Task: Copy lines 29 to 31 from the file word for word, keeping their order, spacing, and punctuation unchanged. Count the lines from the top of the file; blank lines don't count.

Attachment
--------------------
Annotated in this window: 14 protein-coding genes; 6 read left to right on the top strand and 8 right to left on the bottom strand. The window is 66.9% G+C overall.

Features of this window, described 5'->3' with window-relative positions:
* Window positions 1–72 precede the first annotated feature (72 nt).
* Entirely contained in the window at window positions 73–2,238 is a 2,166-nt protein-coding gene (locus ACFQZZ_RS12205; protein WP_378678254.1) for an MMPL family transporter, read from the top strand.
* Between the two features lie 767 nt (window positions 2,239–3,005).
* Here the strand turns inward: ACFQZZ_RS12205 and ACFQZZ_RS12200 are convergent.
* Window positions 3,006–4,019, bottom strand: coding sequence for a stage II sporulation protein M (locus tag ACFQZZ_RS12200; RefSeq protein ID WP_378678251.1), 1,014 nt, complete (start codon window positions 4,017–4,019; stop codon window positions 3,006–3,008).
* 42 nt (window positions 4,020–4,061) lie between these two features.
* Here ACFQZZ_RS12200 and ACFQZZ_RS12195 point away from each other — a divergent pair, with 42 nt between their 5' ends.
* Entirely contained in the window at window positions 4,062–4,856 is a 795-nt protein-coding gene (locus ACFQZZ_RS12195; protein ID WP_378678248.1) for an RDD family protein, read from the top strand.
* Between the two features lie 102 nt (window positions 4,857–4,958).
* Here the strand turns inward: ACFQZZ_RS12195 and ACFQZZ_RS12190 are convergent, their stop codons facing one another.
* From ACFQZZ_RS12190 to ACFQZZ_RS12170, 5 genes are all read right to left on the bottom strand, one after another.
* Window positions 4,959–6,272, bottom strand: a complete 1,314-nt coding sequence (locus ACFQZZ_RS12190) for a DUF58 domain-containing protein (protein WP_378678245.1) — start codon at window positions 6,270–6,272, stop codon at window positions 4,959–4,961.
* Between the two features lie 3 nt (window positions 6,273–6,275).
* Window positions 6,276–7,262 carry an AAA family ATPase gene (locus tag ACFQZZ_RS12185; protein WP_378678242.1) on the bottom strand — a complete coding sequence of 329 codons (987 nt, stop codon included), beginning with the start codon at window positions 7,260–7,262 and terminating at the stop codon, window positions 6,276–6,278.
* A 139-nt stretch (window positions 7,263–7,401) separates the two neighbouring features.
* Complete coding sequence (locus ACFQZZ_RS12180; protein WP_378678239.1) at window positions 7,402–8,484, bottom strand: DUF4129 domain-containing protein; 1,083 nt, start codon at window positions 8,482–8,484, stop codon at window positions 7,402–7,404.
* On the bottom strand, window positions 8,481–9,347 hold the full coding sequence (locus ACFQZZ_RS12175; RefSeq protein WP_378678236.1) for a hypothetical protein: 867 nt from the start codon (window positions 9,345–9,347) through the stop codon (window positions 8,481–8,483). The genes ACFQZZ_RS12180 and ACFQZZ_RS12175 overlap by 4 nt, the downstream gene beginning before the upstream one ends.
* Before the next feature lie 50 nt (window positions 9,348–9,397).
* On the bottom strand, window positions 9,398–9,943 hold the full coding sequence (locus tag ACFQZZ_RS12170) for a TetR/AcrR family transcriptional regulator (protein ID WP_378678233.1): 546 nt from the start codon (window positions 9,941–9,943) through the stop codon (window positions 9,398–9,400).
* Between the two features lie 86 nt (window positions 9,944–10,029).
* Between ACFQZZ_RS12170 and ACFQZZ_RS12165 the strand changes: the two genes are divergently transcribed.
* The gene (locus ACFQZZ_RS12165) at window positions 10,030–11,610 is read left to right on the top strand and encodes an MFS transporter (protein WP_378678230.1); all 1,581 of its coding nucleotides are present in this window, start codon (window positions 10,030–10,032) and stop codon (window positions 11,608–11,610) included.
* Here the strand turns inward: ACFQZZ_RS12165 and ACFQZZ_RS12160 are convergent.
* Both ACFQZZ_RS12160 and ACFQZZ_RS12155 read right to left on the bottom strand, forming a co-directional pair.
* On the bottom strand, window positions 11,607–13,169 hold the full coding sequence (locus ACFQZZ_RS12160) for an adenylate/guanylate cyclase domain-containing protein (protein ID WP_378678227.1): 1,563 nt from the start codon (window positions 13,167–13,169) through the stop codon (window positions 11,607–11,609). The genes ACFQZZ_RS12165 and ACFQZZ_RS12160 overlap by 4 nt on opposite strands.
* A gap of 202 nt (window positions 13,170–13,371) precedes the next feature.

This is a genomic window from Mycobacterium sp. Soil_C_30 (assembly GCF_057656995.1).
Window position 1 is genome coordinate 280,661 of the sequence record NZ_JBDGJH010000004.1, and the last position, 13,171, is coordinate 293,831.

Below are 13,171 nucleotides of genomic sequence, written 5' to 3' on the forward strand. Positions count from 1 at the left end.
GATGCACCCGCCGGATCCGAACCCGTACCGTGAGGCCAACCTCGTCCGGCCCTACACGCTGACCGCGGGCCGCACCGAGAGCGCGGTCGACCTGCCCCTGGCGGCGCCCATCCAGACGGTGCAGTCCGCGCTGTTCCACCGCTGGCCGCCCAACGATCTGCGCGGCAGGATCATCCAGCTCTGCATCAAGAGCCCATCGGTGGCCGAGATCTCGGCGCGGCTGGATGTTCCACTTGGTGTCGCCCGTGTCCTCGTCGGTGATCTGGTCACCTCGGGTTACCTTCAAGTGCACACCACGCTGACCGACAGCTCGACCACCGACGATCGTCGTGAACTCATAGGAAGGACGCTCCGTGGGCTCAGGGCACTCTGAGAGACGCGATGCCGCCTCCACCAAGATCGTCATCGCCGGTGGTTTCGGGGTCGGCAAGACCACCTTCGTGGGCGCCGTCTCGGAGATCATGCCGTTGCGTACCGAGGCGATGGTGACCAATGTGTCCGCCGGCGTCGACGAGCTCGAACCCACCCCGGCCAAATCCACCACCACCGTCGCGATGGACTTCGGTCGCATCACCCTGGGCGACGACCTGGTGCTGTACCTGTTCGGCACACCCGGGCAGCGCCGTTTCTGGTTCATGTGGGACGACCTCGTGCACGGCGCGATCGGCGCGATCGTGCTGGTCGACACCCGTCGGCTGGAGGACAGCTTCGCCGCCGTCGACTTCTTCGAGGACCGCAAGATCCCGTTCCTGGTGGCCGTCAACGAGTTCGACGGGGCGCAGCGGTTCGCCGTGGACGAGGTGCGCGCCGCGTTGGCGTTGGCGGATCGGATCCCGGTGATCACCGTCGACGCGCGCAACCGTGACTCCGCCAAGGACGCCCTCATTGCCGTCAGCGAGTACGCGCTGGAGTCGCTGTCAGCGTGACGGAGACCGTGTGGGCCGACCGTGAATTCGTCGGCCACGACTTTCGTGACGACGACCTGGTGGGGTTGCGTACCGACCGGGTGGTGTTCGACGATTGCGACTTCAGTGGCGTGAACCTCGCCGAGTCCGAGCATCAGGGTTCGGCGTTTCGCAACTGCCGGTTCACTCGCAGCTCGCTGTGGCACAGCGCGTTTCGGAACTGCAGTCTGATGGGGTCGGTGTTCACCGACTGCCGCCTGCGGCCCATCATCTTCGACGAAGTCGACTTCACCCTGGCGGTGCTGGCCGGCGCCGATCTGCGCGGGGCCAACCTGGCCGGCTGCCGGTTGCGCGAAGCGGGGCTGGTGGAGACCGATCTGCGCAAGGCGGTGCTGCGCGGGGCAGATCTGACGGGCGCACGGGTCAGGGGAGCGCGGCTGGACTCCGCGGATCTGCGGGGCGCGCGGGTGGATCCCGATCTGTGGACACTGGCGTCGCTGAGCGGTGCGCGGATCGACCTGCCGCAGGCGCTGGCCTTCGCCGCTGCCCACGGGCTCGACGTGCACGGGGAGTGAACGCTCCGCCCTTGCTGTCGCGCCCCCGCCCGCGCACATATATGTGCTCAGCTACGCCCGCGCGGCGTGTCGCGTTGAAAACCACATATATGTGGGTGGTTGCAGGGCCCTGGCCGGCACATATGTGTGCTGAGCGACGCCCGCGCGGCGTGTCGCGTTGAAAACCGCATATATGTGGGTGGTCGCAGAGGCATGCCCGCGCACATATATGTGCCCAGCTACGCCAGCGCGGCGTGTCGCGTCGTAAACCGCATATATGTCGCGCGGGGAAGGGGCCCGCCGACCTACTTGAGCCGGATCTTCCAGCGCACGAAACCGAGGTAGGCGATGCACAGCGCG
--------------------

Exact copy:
This is a genomic window from Mycobacterium sp. Soil_C_30 (assembly GCF_057656995.1).
Window position 1 is genome coordinate 280,661 of the sequence record NZ_JBDGJH010000004.1, and the last position, 13,171, is coordinate 293,831.

Below are 13,171 nucleotides of genomic sequence, written 5' to 3' on the forward strand. Positions count from 1 at the left end.